NEW YORK TIMES
36 HOURS IN KEY WEST, FL
BY SARAH WILDMAN/ JAN 6, 2011
KEY WEST, haven to artists and writers, chefs and hippies, is somehow more Caribbean than Floridian. The indie-minded transplants work hard to keep it that way. One-speed bicycles weave their way through colorful village streets, crammed with as many chickens as cars. Happy hour blends into dinner. And everything is oriented around the ocean, from the fish market-driven menus and the nautical-inspired art, to the sunrise worshipers who gather each dawn and the tipplers who wave goodbye at sunset. Be careful or you might just catch what islanders call “Keys disease” — a sudden desire to cut ties with home and move there.
1) DITCH THE CAR
As any self-respecting bohemian local knows, the best way to get around Key West is on two wheels. Bike rental companies offer drop-off service to many hotels. Two reliable outfits are Eaton Bikes (830 Eaton Street; 305-294-8188; eatonbikes.com) and Re-Cycle (5160 Overseas Highway; U.S. 1; 305-292-3336; recyclekw.com), with rentals for about $18 for one day, $10 for each additional. Orient yourself by biking over to the Truman Annex, a palm-lined oasis of calm made up of two-story whitewashed buildings that surrounds the Little White House (111 Front Street; 305-294-9911; trumanlittlewhitehouse.com).
2) CLEANSE THE PALATE
Key West chefs pride themselves on a culinary philosophy of simple cooking and fresh ingredients. A perfect example is the Flaming Buoy Filet Co. (1100 Packer Street; 305-295-7970; theflamingbuoy.com), a year-old nouveau seafood restaurant owned and run by two Cincinnati transplants, Fred Isch and his partner, Scot Forste. The 10 rustic wood tables are hand-painted in orange and yellow; the lights are low and the crowd amiable, skewing slightly older. This is home-cooking, island style. Favorites include a black bean soup, swirled with Cheddar cheese, sour cream and cilantro ($9), and the fresh catch of the day ($24), which is served with a broccoli cake and tasty mashed potatoes.
3) SMALL WORLD
You can’t bike a block on this island without bumping into a would-be Gauguin wielding a palette and paintbrush. There’s an outsize and vibrant arts scene that’s evident at places like Lucky Street Gallery (1130 Duval Street; 305-294-3973; luckystreetgallery.com) and the Gallery on Greene (606 Greene Street; 305-294-1669; galleryongreene.com). For a warm introduction to the scene, head to the Armory, a rifle storage house built in 1903 and recently converted into the Studios of Key West (600 White Street; 305-296-0458; tskw.org), an airy, art-filled space with rotating exhibitions, evening folk concerts, talks by artists-in-residence and drop-in art classes. Expect to find your barista there, and the bike rental guy and the woman who will sell you a T-shirt tomorrow. It’s a small town.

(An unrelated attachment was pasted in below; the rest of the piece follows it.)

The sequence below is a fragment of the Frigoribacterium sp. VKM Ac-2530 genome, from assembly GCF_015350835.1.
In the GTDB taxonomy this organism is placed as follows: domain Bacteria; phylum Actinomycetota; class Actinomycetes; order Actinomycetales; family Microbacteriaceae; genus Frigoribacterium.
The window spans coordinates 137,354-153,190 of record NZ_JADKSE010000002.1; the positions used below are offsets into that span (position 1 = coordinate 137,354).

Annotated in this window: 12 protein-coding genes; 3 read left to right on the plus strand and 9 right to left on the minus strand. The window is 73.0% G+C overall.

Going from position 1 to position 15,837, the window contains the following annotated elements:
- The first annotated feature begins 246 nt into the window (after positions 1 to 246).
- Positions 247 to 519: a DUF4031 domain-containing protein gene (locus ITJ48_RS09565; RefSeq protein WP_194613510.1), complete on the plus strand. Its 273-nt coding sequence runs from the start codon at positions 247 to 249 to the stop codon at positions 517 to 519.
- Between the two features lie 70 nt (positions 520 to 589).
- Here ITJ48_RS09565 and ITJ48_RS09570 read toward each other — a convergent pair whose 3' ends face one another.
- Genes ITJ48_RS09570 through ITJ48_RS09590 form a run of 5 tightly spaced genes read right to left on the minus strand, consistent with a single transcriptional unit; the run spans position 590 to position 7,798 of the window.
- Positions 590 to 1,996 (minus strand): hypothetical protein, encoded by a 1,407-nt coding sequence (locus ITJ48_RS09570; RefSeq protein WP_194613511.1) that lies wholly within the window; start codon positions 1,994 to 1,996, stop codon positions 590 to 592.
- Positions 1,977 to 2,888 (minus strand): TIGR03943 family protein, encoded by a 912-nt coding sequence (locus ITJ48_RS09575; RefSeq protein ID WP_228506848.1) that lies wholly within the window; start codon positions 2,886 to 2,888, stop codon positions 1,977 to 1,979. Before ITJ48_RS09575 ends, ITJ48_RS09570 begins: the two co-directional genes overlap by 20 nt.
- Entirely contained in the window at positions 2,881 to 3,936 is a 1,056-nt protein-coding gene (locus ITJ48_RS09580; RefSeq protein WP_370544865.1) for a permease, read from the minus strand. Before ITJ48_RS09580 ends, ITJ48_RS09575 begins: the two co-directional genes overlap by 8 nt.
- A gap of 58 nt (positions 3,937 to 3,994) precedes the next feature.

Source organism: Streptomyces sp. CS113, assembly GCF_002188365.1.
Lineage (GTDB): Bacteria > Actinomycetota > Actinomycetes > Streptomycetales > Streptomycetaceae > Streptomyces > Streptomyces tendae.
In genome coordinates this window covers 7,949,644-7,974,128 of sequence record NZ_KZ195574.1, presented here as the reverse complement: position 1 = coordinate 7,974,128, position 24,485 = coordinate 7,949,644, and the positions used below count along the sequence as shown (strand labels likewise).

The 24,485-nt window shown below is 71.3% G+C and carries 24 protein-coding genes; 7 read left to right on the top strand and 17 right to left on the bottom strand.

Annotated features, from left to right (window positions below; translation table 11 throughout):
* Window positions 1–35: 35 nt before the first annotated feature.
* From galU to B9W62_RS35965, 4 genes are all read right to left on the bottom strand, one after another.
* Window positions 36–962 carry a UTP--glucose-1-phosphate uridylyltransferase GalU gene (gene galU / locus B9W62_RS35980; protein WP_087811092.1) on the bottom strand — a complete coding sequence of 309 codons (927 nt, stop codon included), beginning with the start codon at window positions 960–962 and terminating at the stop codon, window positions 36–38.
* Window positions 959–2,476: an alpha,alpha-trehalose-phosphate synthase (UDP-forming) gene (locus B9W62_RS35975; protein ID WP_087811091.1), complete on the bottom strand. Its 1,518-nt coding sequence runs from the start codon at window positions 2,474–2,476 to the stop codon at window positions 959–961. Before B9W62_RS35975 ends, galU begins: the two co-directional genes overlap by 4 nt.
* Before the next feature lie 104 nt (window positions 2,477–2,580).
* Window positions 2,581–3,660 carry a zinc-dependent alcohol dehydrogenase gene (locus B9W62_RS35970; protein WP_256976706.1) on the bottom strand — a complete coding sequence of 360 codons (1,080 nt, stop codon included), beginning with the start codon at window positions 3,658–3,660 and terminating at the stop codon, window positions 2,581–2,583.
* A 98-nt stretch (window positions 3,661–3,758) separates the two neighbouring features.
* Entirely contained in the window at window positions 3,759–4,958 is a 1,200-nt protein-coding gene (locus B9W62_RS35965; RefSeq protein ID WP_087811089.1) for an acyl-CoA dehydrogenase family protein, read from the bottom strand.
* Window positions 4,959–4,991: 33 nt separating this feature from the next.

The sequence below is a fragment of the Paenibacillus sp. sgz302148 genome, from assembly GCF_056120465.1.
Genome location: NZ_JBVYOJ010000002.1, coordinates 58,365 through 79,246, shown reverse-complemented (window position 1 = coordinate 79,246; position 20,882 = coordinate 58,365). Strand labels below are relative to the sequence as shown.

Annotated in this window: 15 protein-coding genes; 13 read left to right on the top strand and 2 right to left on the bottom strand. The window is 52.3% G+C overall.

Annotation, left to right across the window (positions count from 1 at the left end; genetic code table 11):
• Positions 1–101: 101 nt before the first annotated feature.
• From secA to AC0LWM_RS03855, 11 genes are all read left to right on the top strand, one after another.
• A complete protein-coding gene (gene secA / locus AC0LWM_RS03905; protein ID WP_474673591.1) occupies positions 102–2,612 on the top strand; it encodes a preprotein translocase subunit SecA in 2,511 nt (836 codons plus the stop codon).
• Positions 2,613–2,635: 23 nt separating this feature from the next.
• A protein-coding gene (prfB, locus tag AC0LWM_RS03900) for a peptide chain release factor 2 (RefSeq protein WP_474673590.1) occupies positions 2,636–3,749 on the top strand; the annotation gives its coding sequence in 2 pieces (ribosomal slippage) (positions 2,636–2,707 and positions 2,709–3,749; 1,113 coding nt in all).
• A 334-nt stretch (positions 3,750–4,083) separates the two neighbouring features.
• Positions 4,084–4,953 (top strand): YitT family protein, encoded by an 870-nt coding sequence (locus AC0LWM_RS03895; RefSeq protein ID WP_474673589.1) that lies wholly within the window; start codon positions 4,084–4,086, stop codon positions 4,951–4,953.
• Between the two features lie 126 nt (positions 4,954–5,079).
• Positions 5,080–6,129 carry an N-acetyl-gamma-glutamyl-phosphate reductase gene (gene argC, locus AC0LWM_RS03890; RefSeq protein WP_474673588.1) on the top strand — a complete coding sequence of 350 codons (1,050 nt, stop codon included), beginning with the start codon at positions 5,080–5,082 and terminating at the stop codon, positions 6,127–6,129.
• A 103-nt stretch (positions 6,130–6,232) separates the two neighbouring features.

4) MIX IT UP
While Key West night life has long been synonymous with boozy karaoke and mediocre margaritas, new watering holes like the tiny Orchid Bar (1004 Duval Street; 305-296-9915; orchidkeyinn.com) are quietly moving in a more sophisticated direction. Bartenders there take mixology seriously. Try the St.-Germain 75, with Hendrick’s Gin, St.-Germain, fresh lemon juice and Champagne ($12). This Deco-cool sliver of a space overlooks an illuminated pool and draws a mellow crew.
5) SALUTE THE SUN
Every morning, a dozen spiritual seekers — an eclectic mix of tattooed artists, elementary-school teachers and others — assemble at Fort Zachary Taylor State Park for Yoga on the Beach (305-296-7352; yogaonbeach.com). Nancy Curran and Don Bartolone, yogis from Massachusetts, teach energetic vinyasa-style yoga in a clearing of pines, facing the sea. The $18 drop-in fee includes state park entrance fee, muslin dropcloths and yoga mats.
6) A TASTE OF FRANCE
An island of transplants means there is plenty to sample from the world over. Craving France? Stop at Bahama Village’s newest import, La Crêperie Key West (300 Petronia Street; 305-517-6799; lacreperiekeywest.com), where Yolande Findlay and Sylvie Le Nouail, Brittany transplants, serve crepes in an open kitchen. Start with a savory crepe like ratatouille ($10.25), then move on to something sweet like red velvet with dark Belgian chocolate, strawberries and English custard ($9.95).